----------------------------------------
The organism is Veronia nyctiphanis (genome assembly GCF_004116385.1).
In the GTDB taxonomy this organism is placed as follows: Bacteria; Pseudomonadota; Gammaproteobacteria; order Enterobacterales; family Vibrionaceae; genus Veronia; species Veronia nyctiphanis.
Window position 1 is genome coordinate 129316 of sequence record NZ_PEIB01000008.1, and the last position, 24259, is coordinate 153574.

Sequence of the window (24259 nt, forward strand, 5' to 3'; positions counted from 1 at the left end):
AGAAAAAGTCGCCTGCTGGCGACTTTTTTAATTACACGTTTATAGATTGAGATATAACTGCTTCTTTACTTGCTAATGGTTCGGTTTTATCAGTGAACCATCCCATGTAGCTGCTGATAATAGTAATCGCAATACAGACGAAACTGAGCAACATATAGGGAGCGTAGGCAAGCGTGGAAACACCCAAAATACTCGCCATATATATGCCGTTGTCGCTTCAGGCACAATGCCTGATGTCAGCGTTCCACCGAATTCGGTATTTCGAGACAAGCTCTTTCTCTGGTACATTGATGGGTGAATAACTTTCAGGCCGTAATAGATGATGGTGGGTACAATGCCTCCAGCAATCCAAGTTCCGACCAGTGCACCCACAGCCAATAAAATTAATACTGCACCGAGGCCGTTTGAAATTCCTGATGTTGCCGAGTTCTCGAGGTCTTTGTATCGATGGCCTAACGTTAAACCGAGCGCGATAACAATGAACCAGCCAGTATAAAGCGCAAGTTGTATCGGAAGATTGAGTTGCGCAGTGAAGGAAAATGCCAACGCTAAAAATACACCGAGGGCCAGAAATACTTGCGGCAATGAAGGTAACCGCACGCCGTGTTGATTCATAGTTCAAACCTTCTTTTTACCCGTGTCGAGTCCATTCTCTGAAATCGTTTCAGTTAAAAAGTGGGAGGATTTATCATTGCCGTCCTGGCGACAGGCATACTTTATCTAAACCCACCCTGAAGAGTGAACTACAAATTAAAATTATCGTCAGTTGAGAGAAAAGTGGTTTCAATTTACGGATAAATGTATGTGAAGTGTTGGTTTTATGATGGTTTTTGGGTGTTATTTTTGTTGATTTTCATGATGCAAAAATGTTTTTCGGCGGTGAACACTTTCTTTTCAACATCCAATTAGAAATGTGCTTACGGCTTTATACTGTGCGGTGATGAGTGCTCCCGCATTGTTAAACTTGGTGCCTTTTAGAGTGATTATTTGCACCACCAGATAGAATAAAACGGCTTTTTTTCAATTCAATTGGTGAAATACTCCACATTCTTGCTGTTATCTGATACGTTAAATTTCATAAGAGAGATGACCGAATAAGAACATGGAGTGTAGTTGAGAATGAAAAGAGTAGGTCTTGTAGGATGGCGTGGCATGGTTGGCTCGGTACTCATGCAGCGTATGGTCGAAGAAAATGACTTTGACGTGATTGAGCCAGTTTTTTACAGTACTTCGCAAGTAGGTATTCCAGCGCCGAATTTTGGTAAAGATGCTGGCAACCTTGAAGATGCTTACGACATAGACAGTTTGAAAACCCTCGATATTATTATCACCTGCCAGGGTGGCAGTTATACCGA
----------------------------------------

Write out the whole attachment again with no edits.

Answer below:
The organism is Veronia nyctiphanis (genome assembly GCF_004116385.1).
In the GTDB taxonomy this organism is placed as follows: Bacteria; Pseudomonadota; Gammaproteobacteria; order Enterobacterales; family Vibrionaceae; genus Veronia; species Veronia nyctiphanis.
Window position 1 is genome coordinate 129316 of sequence record NZ_PEIB01000008.1, and the last position, 24259, is coordinate 153574.

Sequence of the window (24259 nt, forward strand, 5' to 3'; positions counted from 1 at the left end):
AGAAAAAGTCGCCTGCTGGCGACTTTTTTAATTACACGTTTATAGATTGAGATATAACTGCTTCTTTACTTGCTAATGGTTCGGTTTTATCAGTGAACCATCCCATGTAGCTGCTGATAATAGTAATCGCAATACAGACGAAACTGAGCAACATATAGGGAGCGTAGGCAAGCGTGGAAACACCCAAAATACTCGCCATATATATGCCGTTGTCGCTTCAGGCACAATGCCTGATGTCAGCGTTCCACCGAATTCGGTATTTCGAGACAAGCTCTTTCTCTGGTACATTGATGGGTGAATAACTTTCAGGCCGTAATAGATGATGGTGGGTACAATGCCTCCAGCAATCCAAGTTCCGACCAGTGCACCCACAGCCAATAAAATTAATACTGCACCGAGGCCGTTTGAAATTCCTGATGTTGCCGAGTTCTCGAGGTCTTTGTATCGATGGCCTAACGTTAAACCGAGCGCGATAACAATGAACCAGCCAGTATAAAGCGCAAGTTGTATCGGAAGATTGAGTTGCGCAGTGAAGGAAAATGCCAACGCTAAAAATACACCGAGGGCCAGAAATACTTGCGGCAATGAAGGTAACCGCACGCCGTGTTGATTCATAGTTCAAACCTTCTTTTTACCCGTGTCGAGTCCATTCTCTGAAATCGTTTCAGTTAAAAAGTGGGAGGATTTATCATTGCCGTCCTGGCGACAGGCATACTTTATCTAAACCCACCCTGAAGAGTGAACTACAAATTAAAATTATCGTCAGTTGAGAGAAAAGTGGTTTCAATTTACGGATAAATGTATGTGAAGTGTTGGTTTTATGATGGTTTTTGGGTGTTATTTTTGTTGATTTTCATGATGCAAAAATGTTTTTCGGCGGTGAACACTTTCTTTTCAACATCCAATTAGAAATGTGCTTACGGCTTTATACTGTGCGGTGATGAGTGCTCCCGCATTGTTAAACTTGGTGCCTTTTAGAGTGATTATTTGCACCACCAGATAGAATAAAACGGCTTTTTTTCAATTCAATTGGTGAAATACTCCACATTCTTGCTGTTATCTGATACGTTAAATTTCATAAGAGAGATGACCGAATAAGAACATGGAGTGTAGTTGAGAATGAAAAGAGTAGGTCTTGTAGGATGGCGTGGCATGGTTGGCTCGGTACTCATGCAGCGTATGGTCGAAGAAAATGACTTTGACGTGATTGAGCCAGTTTTTTACAGTACTTCGCAAGTAGGTATTCCAGCGCCGAATTTTGGTAAAGATGCTGGCAACCTTGAAGATGCTTACGACATAGACAGTTTGAAAACCCTCGATATTATTATCACCTGCCAGGGTGGCAGTTATACCGA